Should You Go to a Chiropractor for Rheumatoid Arthritis?

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July 12, 2013

Many people with rheumatoid arthritis (RA) feels aches and pains and think about going to see a chiropractor as one way to relieve some of their pain. There are pros and cons to including a chiropractor in your rheumatoid arthritis treatment plan. Let's explore.

What Is a Chiropractor?

A chiropractor is a professional who is trained to adjust or manipulate the spine. For many people, visiting a chiropractor regularly can be very helpful for such issues as back pain or a general wellness approach to health. Chiropractors can also help you plan exercise and diet changes that may help with pain and inflammation.

The Pros of Chiropractic Care for Rheumatoid Arthritis

The American Chiropractic Association recommends that chiropractors focus on helping people with rheumatoid arthritis by:

  • Helping them improve their range of motion.
  • Improving flexibility and endurance.
  • Increasing muscle tone and strength.
  • Providing diet and nutritional advice and supplements to address inflammation (a key part of the pain and worsening of rheumatoid arthritis).

Debra DeMarco, DC, of Monroe Chiropractic Care in Monroe, N.J., who has been in practice for more than 25 years, says working with a chiropractor can indeed make people with RA more comfortable. The "first thing that I would say is that I would never profess to cure it, but I do treat the symptoms by trying to mobilize joints and slowing the progression of the disease," she says.

Most chiropractors use other treatments in addition to manipulation, including massage, physical therapy procedures, or therapeutic exercises. Such therapies might be helpful in someone with RA who has other conditions that could benefit: massage therapy for tight muscles, for example, or ultrasound for a condition of the feet called plantar fasciitis, which causes pain on the bottom of your foot because of tight and inflamed tissues.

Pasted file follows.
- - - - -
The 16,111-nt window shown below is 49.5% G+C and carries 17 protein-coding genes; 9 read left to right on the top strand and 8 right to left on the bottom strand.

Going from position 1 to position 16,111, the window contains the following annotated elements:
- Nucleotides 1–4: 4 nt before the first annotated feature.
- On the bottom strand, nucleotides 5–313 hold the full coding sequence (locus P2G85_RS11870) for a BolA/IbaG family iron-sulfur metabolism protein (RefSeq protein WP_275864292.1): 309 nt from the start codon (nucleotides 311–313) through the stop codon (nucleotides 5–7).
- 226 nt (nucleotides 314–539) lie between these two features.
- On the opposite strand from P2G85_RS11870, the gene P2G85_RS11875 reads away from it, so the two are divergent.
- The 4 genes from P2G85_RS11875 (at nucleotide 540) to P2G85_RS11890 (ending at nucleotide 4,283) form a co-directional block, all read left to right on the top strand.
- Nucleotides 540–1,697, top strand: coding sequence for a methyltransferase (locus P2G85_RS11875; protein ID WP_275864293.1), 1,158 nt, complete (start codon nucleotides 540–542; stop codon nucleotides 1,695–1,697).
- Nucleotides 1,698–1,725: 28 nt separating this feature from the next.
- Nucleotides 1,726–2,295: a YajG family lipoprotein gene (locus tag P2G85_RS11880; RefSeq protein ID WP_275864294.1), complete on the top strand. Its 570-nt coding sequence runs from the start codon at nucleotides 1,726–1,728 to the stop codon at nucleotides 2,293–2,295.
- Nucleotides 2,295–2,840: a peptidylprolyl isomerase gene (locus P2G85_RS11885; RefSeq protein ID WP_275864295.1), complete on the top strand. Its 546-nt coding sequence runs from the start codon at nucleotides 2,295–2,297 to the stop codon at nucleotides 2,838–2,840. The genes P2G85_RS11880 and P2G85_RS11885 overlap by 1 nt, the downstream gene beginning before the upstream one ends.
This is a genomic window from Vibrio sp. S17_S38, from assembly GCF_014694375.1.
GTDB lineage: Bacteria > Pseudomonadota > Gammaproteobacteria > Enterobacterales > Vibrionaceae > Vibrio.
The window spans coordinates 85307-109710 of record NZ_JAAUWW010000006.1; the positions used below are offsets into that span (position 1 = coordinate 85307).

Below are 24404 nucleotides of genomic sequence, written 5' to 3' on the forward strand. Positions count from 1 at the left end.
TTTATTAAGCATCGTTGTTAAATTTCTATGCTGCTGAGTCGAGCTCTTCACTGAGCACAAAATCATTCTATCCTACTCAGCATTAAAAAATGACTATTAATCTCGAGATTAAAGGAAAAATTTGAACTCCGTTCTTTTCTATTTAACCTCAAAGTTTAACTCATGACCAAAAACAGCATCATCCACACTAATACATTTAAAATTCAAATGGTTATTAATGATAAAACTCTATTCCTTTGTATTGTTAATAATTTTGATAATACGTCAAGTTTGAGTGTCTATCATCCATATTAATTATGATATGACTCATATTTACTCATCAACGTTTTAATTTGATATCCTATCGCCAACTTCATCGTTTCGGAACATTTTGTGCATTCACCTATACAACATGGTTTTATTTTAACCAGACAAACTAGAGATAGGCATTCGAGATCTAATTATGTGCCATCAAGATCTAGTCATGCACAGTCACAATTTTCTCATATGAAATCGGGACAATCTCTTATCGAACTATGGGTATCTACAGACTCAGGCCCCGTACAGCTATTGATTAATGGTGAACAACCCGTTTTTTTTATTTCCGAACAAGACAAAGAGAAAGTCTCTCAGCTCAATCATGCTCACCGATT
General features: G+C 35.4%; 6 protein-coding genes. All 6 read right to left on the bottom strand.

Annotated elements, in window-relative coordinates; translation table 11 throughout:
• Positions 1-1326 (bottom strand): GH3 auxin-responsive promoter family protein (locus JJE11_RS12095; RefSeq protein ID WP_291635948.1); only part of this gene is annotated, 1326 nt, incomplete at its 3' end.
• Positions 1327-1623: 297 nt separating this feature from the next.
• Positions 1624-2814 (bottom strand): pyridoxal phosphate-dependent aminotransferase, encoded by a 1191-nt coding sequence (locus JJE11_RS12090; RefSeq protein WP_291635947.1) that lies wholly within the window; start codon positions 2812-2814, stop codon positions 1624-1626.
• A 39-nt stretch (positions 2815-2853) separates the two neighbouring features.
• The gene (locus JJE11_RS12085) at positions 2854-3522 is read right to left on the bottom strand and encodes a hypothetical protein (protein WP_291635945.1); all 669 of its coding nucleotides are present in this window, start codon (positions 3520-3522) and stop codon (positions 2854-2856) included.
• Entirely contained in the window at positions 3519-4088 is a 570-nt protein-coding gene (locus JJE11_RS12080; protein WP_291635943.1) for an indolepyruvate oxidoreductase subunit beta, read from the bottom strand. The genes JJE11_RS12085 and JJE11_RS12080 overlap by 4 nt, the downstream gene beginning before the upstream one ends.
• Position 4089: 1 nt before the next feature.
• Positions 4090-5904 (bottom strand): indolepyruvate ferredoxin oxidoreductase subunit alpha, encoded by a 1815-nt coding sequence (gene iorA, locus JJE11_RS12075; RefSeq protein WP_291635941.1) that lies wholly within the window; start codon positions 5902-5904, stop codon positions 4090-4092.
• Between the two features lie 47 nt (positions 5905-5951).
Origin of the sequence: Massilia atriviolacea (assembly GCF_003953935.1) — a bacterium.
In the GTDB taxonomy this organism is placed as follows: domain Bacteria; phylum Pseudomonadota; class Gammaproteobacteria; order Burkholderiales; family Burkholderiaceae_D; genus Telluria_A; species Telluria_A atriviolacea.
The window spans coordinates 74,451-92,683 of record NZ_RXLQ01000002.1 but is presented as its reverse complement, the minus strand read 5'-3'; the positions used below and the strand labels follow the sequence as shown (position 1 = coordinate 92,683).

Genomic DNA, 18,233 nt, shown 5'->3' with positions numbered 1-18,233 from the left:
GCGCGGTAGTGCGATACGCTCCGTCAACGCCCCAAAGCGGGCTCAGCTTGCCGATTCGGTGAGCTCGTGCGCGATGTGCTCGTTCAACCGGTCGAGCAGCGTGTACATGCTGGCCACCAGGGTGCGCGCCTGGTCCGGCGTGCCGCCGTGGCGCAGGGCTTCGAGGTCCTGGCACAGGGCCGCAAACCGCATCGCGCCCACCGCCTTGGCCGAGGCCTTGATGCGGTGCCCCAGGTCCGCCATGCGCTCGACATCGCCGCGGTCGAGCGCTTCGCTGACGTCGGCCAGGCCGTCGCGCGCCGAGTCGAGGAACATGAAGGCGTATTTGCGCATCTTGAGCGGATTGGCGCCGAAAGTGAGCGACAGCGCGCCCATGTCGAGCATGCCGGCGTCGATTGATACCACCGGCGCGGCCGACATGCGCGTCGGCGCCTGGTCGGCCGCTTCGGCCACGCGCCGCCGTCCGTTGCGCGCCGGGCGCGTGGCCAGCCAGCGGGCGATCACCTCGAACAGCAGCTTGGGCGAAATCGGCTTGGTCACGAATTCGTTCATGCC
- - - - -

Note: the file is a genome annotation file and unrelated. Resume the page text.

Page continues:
The Cons of Chiropractic Care for Rheumatoid Arthritis

"I think that chiropractors provide a very useful service for many different problems," says John M. Stuart, MD, professor of medicine and rheumatology at the University of Tennessee Health Science Center. "However, their role in RA is somewhat limited."

Dr. Stuart explains that the pain and disability in rheumatoid arthritis is also due to inflammation in the joints as well as vertebrae that may be out of alignment. Medication remains the best way to treat inflammation, says Stuart. Chiropractors cannot prescribe the medications that are needed to treat more severe rheumatoid arthritis.

Finding a Chiropractor for Rheumatoid Arthritis

If you decide that a visit to the chiropractor is right for you, find a reputable chiropractor with experience treating someone with rheumatoid arthritis. Conduct Internet research (Yelp,com,,, etc.) and talk to people who have used chiropractors.

As with all health care choices you make, talk to your primary care doctor or rheumatologist. "Communication is the most important thing," says Stuart, who emphasizes that patients should always tell their rheumatologist if they are trying any alternative or complementary therapies.

Call us, we are here to help.  We are the only chiropractic office in downtown Rehoboth Beach, De.

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